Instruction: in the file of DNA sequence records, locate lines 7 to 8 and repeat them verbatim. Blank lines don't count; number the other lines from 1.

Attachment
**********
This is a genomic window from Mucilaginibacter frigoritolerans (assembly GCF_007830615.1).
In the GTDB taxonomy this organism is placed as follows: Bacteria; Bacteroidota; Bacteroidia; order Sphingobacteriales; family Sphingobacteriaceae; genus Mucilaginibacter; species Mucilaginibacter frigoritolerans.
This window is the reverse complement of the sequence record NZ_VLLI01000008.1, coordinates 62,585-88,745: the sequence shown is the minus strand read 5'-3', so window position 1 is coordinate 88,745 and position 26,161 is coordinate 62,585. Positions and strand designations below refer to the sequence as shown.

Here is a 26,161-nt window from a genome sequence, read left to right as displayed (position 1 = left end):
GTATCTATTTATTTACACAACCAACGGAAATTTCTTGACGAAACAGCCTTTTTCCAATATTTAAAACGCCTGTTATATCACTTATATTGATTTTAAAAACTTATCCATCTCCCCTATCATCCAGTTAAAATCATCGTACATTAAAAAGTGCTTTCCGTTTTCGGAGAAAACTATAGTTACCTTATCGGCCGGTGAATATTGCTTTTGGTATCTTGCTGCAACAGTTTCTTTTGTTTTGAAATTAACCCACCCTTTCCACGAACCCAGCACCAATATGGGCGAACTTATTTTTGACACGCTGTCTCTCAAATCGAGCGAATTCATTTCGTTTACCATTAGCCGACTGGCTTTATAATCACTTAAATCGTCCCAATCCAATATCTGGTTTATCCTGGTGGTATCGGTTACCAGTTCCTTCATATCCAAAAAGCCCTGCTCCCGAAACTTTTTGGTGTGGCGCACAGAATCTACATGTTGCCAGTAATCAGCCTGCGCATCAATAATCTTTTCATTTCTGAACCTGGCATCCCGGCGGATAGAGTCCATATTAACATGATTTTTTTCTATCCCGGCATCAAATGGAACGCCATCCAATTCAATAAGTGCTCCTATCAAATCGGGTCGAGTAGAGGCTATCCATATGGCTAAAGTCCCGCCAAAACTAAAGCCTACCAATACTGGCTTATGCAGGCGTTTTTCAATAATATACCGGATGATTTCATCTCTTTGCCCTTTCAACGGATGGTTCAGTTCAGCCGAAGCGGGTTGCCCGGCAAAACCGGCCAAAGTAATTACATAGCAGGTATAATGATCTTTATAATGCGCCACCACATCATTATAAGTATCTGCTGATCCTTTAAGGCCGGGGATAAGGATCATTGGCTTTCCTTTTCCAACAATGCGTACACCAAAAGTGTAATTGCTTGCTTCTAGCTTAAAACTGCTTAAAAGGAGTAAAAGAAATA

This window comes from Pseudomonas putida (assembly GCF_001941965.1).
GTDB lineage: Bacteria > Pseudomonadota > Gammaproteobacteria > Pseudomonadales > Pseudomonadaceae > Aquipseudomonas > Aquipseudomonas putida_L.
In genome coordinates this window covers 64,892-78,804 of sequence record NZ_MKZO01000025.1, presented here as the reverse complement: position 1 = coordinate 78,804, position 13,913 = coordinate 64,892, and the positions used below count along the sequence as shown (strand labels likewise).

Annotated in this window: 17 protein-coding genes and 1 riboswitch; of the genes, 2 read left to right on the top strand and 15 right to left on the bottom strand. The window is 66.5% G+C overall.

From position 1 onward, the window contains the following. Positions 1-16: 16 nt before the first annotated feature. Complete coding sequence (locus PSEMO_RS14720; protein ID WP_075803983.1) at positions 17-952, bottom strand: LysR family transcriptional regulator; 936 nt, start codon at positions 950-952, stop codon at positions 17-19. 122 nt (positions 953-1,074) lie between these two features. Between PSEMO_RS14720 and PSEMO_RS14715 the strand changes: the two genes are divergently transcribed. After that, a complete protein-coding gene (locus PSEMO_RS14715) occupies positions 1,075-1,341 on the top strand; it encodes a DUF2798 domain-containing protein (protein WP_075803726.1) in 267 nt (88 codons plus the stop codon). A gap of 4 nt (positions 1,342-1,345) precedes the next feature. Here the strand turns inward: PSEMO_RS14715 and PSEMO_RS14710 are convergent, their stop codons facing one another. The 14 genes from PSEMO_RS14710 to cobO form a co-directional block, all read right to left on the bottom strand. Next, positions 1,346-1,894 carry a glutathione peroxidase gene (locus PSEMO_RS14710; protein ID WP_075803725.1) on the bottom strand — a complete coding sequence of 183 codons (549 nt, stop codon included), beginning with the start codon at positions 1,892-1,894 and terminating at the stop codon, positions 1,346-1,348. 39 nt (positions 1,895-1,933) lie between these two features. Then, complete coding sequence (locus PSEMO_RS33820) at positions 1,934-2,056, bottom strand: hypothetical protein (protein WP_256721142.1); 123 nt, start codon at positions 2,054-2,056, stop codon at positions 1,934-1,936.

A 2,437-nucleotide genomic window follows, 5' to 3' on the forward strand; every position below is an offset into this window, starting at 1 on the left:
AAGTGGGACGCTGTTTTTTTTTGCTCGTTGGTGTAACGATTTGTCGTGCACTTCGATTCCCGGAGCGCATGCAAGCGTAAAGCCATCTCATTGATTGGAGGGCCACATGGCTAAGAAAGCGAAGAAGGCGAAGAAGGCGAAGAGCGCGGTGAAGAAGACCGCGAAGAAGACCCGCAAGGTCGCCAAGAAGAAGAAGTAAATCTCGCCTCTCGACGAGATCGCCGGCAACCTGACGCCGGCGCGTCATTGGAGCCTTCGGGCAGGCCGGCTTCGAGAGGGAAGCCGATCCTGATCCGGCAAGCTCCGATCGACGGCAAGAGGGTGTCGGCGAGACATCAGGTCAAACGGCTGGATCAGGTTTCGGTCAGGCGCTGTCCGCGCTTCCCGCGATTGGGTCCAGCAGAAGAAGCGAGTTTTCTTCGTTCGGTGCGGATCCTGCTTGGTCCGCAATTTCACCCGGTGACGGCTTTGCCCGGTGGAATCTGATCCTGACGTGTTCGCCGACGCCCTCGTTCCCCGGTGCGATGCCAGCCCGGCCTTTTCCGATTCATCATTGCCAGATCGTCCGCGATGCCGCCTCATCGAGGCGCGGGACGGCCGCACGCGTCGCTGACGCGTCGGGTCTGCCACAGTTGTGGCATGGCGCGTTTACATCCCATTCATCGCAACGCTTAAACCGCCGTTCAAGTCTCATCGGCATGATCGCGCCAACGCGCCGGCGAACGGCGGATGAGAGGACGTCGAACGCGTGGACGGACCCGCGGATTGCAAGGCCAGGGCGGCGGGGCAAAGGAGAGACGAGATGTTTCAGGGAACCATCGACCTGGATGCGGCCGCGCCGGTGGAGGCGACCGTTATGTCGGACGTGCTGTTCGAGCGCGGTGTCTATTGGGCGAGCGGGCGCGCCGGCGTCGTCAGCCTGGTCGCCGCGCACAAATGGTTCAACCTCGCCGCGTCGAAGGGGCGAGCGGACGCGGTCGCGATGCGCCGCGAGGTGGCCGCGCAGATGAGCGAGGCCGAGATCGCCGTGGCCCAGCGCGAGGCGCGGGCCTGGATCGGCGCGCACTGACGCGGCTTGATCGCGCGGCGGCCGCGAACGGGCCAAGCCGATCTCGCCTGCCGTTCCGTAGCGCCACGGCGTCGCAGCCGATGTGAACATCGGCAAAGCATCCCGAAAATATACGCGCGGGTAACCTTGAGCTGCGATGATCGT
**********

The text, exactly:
GTDB lineage: Bacteria > Pseudomonadota > Gammaproteobacteria > Pseudomonadales > Pseudomonadaceae > Aquipseudomonas > Aquipseudomonas putida_L.
In genome coordinates this window covers 64,892-78,804 of sequence record NZ_MKZO01000025.1, presented here as the reverse complement: position 1 = coordinate 78,804, position 13,913 = coordinate 64,892, and the positions used below count along the sequence as shown (strand labels likewise).